It would be a shame if Jose Mourinho follows through with his threat to play a reserve side for this contest, but it's unlikely Brendan Rodgers will be paying too much attention.
With Liverpool in this form - they've won their last 11 - they can afford to go out and play their own game, without reacting too much to the identity of their opponents. As we've noted many times in this column, the Reds have generally made extremely fast starts in big matches this season, and it would be something of a surprise if they didn't score the opener again here.
It's been interesting how many of those crucial openers have come from set-pieces, where Liverpool have been more prolific than any other side in the division, and considering this has been something of a problem Chelsea throughout this season, it could be worth looking at Martin Skrtel, for example, to score first.
The Slovakian centre-back has looked uncomfortable defensively in recent weeks, but his status as the league's top goalscoring defender shouldn't be ignored, especially against a Chelsea side lacking John Terry and Petr Cech.
Rodgers' only genuine selection decision concerns the fitness of Daniel Sturridge, who might not return against his former club. If he is available, Rodgers will return to the diamond midfield he played at Norwich last season - if not, it might again be something of a 4-3-2-1 system again, with both Coutinho and Sterling playing just behind Suarez. In truth, from a purely Liverpool perspective, Rodgers might as well risk Sturridge at this stage of the campaign, although the player himself will be desperate to avoid worsening his injury ahead of the World Cup.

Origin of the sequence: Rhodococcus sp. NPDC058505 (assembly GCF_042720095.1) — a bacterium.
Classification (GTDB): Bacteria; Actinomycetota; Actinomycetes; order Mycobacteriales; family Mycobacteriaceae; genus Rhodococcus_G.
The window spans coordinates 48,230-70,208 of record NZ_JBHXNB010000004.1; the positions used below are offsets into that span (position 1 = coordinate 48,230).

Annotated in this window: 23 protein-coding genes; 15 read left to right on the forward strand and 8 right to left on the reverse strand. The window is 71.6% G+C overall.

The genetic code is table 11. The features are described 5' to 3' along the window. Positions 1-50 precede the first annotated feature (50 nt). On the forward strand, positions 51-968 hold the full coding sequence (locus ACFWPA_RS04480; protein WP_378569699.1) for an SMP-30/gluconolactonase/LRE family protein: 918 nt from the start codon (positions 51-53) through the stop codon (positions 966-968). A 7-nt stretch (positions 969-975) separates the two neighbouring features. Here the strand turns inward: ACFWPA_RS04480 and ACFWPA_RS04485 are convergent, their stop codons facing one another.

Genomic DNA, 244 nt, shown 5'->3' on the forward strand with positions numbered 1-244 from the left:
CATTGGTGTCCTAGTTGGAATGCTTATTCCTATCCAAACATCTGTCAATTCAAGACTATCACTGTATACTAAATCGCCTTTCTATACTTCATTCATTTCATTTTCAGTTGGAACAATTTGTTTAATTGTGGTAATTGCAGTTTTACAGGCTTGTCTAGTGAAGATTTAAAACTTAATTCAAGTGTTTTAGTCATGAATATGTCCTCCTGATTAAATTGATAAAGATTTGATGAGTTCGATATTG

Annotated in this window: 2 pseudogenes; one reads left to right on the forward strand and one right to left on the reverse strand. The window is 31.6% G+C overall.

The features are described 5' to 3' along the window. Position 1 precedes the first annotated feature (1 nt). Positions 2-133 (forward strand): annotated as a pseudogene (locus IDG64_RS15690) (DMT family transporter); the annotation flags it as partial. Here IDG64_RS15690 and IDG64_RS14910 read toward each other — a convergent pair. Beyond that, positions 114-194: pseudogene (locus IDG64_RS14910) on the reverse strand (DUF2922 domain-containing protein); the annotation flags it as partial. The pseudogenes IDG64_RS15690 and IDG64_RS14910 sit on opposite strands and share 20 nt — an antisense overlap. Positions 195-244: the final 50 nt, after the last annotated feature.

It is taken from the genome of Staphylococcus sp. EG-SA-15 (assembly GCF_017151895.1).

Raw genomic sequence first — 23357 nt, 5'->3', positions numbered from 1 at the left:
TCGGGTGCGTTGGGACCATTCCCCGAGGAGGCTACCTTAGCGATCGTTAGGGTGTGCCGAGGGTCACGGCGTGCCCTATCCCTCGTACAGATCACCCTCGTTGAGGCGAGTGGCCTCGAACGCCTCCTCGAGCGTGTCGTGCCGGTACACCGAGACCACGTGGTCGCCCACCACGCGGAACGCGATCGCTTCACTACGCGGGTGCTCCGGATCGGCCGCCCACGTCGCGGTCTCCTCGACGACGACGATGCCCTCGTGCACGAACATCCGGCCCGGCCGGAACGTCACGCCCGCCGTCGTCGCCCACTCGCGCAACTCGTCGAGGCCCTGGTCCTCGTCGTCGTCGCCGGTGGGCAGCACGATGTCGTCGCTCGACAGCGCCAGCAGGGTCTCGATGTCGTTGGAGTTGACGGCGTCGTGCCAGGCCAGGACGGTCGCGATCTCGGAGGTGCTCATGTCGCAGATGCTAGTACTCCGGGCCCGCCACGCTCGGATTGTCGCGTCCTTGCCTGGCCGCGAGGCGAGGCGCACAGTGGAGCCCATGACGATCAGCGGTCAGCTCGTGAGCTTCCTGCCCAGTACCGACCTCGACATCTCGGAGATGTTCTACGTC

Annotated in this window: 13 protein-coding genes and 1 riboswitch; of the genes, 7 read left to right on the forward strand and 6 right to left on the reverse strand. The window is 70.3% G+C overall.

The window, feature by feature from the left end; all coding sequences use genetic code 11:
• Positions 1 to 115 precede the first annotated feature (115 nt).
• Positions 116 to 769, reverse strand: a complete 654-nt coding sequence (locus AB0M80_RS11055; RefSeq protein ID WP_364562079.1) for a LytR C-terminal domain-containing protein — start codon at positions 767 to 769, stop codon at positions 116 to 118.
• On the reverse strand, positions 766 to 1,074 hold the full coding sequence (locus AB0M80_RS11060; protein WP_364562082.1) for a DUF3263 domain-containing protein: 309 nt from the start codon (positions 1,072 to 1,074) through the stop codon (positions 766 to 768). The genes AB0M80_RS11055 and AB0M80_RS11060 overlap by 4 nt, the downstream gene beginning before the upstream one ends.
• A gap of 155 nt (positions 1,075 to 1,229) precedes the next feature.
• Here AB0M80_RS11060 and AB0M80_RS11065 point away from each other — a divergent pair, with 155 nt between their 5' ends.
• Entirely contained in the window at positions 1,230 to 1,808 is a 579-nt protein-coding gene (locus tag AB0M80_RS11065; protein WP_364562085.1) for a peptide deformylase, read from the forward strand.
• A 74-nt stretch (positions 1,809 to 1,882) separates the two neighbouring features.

Rodgers' other issue is the continued absence of Jordan Henderson through suspension - not a huge issue at Norwich, but potentially more problematic against a powerful Chelsea side. Rodgers would have asked him to pressure Nemanja Matic, cup-tied in Europe and therefore likely to start this weekend, but without a natural replacement for Henderson, the Serbian holding midfielder might command the midfield zone.
Chelsea are likely to play deeper than other big sides - Manchester City, Everton and Arsenal - have at Anfield, which means the home side might get less joy with pace in behind the defence, and will instead have longer, more sustained periods of possession.
The full-backs, Glen Johnson and Jon Flanagan, should feature more in advanced positions - but this would open up Liverpool to Chelsea's counter-attacks, likely to come from Mohamed Salah and possibly Andre Schurrle. There's no real need for Liverpool to be risky in this respect - a draw would be a decent result for the home side.
Another interesting subplot is Luis Suarez's performance. Although the Uruguayan has scored an amazing 30 goals in 30 league starts this season, his record against the rest of the top four is a distinctly unimpressive 0 in five. There's more to Suarez's game than goals, of course - in the 5-1 home win over Arsenal he was probably the game's best player despite not getting on the scoresheet - but it could be worth laying Suarez to score.